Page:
i'm piecing together a scanner, from grip equipment and older camera systems. my "table" is a c-stand, with clamps to hold a digital camera, the film to be scanned and a strobe.
using a c-stand instead of a tabletop copy stand (most similar projects are on tables), every part is about square with every other part, even if, as is the case in most floors of most homes, the floor isn't strictly level. there's also a lot to be said for never dealing with the awkwardness of a tripod.
most similar projects use light tables and LEDs, with lots of attention paid to picking the right light with high cri (color rendering index – literally "how many colors can a camera suss out in this?"). strobes are good daylight colored, full-spectrum light i don't have to worry about as much – they all are xenon gas, xenon's always going to behave the same way. studio strobes slso tend to have modeling lights, fantastic for grain focusing before taking the shot.
there are a few choices for the camera setup itself – extension tubes over a lightbox, microscope attachments, bellows systems with macro focusing stages – what i'll be doing is using an old auto bellows system, with a transparency holder for copies and slides. this carries an added benefit in that from the transparency stage up, there's no light in the system except what i put in – which is just Fantastic for control.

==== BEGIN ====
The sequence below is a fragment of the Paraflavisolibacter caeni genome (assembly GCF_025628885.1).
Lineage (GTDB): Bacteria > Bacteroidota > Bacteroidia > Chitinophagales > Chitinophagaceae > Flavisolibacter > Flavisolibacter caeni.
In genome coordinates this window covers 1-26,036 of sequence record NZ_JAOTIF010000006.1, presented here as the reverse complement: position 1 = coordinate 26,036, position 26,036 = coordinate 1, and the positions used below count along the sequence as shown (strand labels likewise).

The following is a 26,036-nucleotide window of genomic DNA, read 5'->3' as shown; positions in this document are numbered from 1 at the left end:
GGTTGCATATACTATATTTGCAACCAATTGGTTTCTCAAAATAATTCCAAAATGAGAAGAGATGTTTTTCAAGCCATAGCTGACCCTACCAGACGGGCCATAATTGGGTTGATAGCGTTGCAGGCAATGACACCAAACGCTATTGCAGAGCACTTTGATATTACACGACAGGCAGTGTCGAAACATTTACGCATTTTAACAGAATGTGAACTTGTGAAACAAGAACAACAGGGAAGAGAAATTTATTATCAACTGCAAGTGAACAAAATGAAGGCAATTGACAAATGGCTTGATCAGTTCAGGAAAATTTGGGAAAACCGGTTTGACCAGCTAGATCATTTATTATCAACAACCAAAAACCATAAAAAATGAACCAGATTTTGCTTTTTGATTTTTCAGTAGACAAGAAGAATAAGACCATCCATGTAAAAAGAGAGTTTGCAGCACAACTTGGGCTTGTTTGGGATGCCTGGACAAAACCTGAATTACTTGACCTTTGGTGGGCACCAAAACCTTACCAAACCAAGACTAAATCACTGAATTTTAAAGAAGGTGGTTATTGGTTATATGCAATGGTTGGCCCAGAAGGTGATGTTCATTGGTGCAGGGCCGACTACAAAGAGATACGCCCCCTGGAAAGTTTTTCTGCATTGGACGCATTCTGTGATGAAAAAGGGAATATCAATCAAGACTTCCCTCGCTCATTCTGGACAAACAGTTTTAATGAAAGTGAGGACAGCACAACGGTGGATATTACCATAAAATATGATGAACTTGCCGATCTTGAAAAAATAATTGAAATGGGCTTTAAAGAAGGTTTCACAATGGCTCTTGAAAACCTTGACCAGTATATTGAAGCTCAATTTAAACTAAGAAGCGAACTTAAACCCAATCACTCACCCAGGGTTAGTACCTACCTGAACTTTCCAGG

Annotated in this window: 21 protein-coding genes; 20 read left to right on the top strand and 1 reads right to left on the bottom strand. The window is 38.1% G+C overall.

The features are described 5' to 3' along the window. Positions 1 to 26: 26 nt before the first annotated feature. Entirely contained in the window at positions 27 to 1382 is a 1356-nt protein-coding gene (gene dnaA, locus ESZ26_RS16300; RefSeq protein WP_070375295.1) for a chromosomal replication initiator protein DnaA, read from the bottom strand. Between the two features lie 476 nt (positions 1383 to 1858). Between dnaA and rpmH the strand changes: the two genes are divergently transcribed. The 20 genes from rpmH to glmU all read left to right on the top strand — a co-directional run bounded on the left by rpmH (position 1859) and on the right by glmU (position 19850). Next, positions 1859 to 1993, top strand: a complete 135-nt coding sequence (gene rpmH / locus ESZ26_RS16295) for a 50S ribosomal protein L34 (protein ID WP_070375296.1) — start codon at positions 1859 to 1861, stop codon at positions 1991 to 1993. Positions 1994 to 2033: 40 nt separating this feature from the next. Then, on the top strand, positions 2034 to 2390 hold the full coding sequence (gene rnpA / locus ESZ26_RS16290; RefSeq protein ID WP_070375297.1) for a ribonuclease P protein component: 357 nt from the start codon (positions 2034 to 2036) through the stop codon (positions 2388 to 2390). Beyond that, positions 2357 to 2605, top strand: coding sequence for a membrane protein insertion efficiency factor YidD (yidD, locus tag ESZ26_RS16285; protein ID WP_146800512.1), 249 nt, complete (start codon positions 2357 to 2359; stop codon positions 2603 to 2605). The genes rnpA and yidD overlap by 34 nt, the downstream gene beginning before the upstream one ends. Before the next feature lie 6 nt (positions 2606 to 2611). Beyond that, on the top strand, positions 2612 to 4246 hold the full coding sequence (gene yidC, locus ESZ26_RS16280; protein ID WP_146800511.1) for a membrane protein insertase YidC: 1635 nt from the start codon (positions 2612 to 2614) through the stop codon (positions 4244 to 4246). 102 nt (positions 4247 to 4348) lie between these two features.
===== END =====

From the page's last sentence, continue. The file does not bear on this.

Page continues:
it'l be awhile before i can put up any test scans – the move is coming up soon and that's going to eat up a few weeks, in the best case.
i'd be lying if i said i couldn't use help recouping equipment costs, or covering the cost of shipping equipment and affording some much needed repairs. in the end, there'll be a darkroom scanner that'll serve for years, across many future projects.
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